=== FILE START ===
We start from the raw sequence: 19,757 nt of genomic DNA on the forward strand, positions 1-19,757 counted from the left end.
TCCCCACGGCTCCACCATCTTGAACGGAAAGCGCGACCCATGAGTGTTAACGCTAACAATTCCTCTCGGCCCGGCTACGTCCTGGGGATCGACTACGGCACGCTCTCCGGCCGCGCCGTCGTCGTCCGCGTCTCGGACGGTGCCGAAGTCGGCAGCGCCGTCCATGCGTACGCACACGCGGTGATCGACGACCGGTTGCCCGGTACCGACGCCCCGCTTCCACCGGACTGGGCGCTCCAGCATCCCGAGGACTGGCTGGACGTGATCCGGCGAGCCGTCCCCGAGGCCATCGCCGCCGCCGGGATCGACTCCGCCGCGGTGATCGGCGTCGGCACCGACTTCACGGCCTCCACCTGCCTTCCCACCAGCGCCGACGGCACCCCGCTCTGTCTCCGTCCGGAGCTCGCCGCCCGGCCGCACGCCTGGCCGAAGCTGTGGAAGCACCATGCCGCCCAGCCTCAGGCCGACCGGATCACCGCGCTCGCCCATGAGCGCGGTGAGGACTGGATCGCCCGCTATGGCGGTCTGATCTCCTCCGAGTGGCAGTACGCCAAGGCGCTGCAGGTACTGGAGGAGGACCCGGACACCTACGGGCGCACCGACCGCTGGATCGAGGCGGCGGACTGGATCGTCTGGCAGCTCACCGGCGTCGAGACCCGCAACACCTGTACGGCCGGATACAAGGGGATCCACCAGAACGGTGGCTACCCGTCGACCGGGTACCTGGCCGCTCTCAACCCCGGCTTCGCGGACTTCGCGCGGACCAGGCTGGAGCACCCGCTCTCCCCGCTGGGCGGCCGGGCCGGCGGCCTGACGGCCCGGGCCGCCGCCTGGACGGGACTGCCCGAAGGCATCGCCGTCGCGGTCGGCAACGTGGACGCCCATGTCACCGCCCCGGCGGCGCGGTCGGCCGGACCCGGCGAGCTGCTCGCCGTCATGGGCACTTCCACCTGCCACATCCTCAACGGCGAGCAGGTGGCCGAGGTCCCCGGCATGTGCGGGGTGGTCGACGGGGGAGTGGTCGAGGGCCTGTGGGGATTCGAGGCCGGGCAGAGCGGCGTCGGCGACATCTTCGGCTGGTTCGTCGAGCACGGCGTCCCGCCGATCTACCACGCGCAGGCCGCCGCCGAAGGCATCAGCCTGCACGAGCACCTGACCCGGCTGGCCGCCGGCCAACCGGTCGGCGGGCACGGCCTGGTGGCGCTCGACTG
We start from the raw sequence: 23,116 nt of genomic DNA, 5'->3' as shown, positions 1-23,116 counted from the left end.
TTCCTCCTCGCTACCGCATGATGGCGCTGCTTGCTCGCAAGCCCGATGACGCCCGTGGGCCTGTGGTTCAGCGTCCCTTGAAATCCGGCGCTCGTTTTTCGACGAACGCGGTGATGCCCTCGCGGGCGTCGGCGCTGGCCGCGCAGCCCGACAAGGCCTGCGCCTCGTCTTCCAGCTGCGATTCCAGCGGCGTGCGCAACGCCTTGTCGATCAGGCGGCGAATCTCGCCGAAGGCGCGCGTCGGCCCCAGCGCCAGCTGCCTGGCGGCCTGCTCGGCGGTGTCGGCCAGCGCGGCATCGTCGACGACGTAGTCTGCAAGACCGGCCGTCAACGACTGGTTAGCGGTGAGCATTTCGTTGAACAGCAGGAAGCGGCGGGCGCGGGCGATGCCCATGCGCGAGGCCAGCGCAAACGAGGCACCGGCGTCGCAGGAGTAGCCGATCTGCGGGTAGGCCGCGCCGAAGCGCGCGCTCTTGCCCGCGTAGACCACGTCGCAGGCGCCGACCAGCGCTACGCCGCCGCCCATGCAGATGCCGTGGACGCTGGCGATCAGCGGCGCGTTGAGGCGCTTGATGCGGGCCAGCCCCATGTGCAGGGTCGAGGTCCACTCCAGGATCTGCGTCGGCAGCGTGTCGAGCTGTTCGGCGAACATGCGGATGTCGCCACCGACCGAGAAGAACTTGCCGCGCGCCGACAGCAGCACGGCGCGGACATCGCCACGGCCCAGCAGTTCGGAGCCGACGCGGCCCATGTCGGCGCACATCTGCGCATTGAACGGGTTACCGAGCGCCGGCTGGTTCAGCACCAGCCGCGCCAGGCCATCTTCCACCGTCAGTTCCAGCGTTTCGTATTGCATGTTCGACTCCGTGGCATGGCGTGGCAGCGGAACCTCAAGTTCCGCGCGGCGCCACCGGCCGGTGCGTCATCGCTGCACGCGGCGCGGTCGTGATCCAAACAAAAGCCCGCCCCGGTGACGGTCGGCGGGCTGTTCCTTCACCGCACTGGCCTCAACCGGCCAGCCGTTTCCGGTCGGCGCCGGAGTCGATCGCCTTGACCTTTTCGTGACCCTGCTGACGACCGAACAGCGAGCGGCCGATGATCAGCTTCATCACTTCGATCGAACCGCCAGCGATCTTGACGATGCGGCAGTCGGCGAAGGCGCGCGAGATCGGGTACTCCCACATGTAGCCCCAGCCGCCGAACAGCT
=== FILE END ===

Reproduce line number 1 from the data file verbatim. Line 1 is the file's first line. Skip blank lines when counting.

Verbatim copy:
We start from the raw sequence: 19,757 nt of genomic DNA on the forward strand, positions 1-19,757 counted from the left end.